## Special Colloquium

### Monday, February 11th, 2019

**Time:** 4:30 p.m. **Place:** Jeffery Hall 234

**Speaker:** Ian Tobasco (University of Michigan)

**Title:** The Cost of Crushing: Curvature-driven Wrinkling of Thin Elastic Shells.

**Abstract: ** How much energy does it take to stamp a thin elastic shell flat? Motivated by recent experiments on wrinkling patterns formed by thin floating shells, we develop a rigorous method (via Gamma-convergence) for evaluating the cost of crushing to leading order in the shell's thickness and other small parameters. The observed patterns involve regions of well-defined wrinkling alongside totally disordered regions where no single direction of wrinkling is preferred. Our goal is to explain the appearance of such "wrinkling domains". Our analysis proves that energetically optimal patterns maximize their projected planar area subject to a shortness constraint. This purely geometric variational problem turns out to be explicitly solvable in many cases of interest, and a strikingly simple scheme for predicting wrinkle patterns results. We demonstrate our methods with concrete examples and offer comparisons with simulation and experiment. This talk will be mathematically self-contained, not assuming prior background in elasticity or calculus of variations. The photo is credited to Joey Paulsen and Yousra Timounay of Syracuse University.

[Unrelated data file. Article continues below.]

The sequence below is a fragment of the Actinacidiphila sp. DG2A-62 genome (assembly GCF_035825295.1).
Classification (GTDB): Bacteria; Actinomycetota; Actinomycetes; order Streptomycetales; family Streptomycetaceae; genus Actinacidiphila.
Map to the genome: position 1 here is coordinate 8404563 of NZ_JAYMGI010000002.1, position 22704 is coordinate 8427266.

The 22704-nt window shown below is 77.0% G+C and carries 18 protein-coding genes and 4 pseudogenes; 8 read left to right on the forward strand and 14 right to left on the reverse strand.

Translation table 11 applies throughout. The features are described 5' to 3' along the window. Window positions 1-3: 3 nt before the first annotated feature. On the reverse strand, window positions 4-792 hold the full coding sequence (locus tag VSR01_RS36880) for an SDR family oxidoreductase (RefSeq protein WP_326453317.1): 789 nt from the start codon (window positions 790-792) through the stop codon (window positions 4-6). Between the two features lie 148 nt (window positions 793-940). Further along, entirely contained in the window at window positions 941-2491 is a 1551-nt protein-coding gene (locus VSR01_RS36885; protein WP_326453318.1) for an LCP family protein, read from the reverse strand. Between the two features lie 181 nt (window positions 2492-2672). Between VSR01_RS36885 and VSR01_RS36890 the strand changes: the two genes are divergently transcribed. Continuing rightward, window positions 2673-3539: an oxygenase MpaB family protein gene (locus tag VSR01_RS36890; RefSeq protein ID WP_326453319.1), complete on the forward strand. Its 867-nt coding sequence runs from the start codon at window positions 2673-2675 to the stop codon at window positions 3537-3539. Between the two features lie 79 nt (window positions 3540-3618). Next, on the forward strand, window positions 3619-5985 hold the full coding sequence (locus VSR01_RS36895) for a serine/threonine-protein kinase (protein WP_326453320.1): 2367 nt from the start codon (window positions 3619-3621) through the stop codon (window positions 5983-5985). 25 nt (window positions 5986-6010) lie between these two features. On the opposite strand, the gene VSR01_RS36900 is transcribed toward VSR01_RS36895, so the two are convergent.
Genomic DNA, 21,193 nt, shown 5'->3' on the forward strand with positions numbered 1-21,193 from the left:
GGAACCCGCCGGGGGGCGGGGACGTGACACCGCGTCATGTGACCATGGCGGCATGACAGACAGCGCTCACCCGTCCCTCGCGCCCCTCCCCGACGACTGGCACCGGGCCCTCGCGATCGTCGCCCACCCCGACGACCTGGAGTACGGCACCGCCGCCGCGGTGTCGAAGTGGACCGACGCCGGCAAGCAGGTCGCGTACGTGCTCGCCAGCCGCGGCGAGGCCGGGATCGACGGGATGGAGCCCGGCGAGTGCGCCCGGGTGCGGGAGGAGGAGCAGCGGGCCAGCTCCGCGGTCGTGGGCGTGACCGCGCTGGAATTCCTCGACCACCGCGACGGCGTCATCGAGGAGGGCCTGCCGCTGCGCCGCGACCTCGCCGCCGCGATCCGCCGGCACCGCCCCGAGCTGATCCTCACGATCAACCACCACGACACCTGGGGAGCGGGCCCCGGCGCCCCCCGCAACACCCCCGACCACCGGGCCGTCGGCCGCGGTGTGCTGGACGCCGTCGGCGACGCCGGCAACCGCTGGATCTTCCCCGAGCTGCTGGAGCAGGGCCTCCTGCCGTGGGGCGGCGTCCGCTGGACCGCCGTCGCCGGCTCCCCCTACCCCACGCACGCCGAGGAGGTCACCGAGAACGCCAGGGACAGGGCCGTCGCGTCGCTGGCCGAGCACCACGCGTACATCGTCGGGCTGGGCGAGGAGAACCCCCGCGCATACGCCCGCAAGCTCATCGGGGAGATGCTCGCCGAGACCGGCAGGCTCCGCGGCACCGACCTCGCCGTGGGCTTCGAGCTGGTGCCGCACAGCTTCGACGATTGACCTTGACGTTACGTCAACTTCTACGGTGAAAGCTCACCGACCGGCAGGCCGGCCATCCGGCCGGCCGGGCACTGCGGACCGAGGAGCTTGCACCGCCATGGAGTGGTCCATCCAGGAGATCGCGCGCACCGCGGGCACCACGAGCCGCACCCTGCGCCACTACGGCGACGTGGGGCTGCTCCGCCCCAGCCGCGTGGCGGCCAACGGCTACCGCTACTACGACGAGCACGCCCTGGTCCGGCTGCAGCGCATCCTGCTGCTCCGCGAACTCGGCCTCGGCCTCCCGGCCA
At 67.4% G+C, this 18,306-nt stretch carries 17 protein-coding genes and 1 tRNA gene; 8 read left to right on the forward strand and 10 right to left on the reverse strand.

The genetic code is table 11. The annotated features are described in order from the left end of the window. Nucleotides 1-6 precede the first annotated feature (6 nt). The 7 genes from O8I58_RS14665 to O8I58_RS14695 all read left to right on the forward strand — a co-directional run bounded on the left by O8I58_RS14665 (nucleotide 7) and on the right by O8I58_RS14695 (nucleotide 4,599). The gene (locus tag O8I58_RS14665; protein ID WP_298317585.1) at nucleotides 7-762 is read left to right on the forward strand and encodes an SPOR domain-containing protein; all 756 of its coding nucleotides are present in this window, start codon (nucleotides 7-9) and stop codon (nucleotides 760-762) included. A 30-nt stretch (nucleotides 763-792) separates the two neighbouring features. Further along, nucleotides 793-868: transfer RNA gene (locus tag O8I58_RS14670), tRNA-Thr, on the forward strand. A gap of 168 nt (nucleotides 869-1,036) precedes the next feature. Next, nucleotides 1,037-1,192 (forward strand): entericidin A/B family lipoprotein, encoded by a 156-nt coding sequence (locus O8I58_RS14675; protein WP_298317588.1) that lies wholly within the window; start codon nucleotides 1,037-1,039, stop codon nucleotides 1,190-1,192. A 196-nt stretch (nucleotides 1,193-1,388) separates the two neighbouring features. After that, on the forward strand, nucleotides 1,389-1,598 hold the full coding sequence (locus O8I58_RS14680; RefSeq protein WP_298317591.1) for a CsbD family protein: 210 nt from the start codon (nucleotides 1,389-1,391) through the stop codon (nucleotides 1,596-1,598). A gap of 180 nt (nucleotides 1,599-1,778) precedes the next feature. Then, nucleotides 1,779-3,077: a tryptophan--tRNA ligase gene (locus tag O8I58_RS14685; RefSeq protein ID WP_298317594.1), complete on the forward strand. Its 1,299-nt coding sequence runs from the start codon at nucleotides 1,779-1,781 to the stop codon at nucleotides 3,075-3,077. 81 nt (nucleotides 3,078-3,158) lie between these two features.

**Ian Tobasco** is a James Van Loo Postdoctoral Fellow at The University of Michigan. He received his PhD at the Courant Institute of Math. Sciences, New York University in 2016. His research interests include calculus of variations and partial differential equations, with specific interests in elasticity theory, fluid dynamics, and spin glasses.